The Canadian Privacy Law Blog: Developments in privacy law and writings of a Canadian privacy lawyer, containing information related to the Personal Information Protection and Electronic Documents Act (aka PIPEDA) and other Canadian and international laws.

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The author of this blog, David T.S. Fraser, is a Canadian privacy lawyer who practices with the firm of McInnes Cooper. He is the author of the Physicians' Privacy Manual. He has a national and international practice advising corporations and individuals on matters related to Canadian privacy laws.

For full contact information and a brief bio, please see David's profile.

Please note that I am only able to provide legal advice to clients. I am not able to provide free legal advice. Any unsolicited information sent to David Fraser cannot be considered to be solicitor-client privileged.

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The views expressed herein are solely the author's and should not be attributed to his employer or clients. Any postings on legal issues are provided as a public service, and do not constitute solicitation or provision of legal advice. The author makes no claims, promises or guarantees about the accuracy, completeness, or adequacy of the information contained herein or linked to. Nothing herein should be used as a substitute for the advice of competent counsel.

This web site is presented for informational purposes only. These materials do not constitute legal advice and do not create a solicitor-client relationship between you and David T.S. Fraser. If you are seeking specific advice related to Canadian privacy law or PIPEDA, contact the author, David T.S. Fraser.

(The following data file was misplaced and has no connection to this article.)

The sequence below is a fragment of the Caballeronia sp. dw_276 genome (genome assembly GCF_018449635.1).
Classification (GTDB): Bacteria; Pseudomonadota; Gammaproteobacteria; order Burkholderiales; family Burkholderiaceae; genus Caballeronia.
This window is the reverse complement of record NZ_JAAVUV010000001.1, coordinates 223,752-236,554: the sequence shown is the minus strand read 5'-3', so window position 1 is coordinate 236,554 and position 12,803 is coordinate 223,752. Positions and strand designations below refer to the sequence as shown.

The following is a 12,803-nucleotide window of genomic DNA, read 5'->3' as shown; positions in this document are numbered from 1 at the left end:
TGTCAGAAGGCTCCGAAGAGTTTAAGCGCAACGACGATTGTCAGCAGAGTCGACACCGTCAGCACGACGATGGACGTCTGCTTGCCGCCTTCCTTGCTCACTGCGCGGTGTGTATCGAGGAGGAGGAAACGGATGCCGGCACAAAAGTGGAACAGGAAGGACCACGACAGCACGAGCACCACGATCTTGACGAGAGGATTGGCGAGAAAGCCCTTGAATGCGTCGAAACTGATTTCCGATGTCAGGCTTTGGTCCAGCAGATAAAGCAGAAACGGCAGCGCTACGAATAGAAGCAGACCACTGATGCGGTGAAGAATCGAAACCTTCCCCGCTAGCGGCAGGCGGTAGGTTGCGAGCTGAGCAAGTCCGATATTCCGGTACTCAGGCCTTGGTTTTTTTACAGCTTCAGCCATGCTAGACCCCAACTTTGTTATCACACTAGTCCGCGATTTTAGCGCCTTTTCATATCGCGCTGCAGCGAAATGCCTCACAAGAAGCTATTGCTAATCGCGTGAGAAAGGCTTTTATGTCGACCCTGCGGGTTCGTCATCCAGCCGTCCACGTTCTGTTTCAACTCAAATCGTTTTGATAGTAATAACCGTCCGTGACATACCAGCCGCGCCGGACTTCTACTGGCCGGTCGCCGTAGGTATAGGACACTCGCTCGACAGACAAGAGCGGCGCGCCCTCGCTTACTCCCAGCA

Monday, November 21, 2005

CRTC demands investigation after three phone companies' records leaked to reporter 

As blogged about here last week, a reporter for MacLean's Magazine recently purchased the phone records of the Canadian Privacy Commissioner to prove the point that huge amounts of personal information are available for sale online (The Canadian Privacy Law Blog: MacLean's cover story on privacy and information brokers). It was a pretty effective illustration.

Now, the CRTC wants to know how it happened:

Halifax Live - CRTC Directs Three Phone Companies Investigate Privacy Breach Exposed by A National Magazine:

The Canadian Radio-television and Telecommunications Commission (CRTC) is calling the country's phone companies onto the carpet over revelations in Maclean's magazine that U.S. databrokers are selling the home and cellphone records of Canadian consumers.

In a terse letter dated Nov. 18, the telecommunications regulator demands that three phone companies immediately launch internal investigations into how the magazine was able to obtain the phone records of Canada's privacy commissioner, and another customer, via a Tennessee-based online service.

The companies have been given a strict 10-day deadline to report back to the commission with a host of information, including descriptions of the safeguards that were in place when the breaches occurred, explanations of how the companies verify customer identity and new measures being taken to improve security.

The phone carriers have had little to say publicly about what steps are being taken to tighten internal security. But, in response to the Maclean's cover story, Bell Canada did issue a press release in which the company provided assurances that its customers' privacy was considered a priority and in the case of the Maclean's magazine ability to breach security, the information was obtained through "subterfuge and misrepresentation" acording to Bell's press release.

The Bell press releases continues, "This problem has affected others in our industry, both in Canada and the U.S. The Company is continuing to investigate whether there are any legal actions, either criminal or civil, that Bell or others in the industry, or government agencies can take to stop these fraudulent practices and protect consumers."

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